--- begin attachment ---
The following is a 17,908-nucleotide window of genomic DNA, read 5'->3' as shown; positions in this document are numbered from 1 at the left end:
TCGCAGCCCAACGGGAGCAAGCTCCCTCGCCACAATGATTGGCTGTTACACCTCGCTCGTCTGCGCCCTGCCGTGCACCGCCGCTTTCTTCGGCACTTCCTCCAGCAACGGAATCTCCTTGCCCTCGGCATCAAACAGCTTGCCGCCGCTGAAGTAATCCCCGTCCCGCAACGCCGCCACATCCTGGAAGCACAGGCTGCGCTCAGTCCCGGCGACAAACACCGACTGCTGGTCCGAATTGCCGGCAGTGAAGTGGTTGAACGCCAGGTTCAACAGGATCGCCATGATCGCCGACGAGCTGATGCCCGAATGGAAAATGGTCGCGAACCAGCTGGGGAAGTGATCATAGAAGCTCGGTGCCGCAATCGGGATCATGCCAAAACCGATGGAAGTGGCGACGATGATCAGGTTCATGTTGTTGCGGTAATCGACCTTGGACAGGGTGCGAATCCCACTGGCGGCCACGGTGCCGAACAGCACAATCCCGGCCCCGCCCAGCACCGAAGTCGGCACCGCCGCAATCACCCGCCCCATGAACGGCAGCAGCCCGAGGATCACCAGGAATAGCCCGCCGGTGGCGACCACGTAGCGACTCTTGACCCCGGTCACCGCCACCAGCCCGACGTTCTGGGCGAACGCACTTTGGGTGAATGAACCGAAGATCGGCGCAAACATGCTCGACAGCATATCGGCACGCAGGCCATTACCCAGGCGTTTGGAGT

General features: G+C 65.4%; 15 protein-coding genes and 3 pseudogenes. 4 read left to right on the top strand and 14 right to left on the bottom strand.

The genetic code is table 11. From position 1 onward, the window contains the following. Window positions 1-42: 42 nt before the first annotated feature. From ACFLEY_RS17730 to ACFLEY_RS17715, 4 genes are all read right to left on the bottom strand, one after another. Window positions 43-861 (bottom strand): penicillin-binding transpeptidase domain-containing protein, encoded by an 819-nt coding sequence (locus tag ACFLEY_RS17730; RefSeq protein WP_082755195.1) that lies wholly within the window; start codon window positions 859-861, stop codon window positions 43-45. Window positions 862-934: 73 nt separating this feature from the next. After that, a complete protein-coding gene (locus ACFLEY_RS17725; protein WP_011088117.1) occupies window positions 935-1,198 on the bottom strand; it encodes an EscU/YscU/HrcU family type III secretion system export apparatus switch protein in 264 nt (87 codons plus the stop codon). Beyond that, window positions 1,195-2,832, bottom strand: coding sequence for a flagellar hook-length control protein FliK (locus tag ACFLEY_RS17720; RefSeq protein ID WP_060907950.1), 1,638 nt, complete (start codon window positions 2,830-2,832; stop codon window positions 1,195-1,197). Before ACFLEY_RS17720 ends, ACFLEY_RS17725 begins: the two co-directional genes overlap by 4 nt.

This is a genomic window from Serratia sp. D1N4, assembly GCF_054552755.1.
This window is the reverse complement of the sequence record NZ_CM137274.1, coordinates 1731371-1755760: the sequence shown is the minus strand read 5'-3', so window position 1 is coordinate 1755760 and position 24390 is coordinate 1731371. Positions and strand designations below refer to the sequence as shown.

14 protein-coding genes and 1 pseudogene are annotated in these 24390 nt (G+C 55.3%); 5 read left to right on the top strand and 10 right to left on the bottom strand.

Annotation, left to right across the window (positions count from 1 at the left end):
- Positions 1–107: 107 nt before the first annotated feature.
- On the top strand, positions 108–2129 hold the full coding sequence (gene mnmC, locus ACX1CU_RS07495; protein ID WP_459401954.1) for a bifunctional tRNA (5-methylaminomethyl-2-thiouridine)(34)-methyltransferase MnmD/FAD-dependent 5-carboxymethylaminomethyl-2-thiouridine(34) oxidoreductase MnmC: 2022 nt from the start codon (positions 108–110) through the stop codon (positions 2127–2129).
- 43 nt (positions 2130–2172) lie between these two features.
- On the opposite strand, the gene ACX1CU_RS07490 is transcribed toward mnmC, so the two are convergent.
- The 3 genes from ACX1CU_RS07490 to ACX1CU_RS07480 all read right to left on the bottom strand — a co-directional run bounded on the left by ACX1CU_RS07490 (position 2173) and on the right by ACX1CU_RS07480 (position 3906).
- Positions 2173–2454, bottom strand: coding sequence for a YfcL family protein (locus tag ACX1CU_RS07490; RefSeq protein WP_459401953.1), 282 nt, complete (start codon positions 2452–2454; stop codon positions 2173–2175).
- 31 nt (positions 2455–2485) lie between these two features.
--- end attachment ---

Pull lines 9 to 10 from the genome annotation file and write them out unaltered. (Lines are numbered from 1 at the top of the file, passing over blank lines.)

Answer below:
- Positions 1–107: 107 nt before the first annotated feature.
- On the top strand, positions 108–2129 hold the full coding sequence (gene mnmC, locus ACX1CU_RS07495; protein ID WP_459401954.1) for a bifunctional tRNA (5-methylaminomethyl-2-thiouridine)(34)-methyltransferase MnmD/FAD-dependent 5-carboxymethylaminomethyl-2-thiouridine(34) oxidoreductase MnmC: 2022 nt from the start codon (positions 108–110) through the stop codon (positions 2127–2129).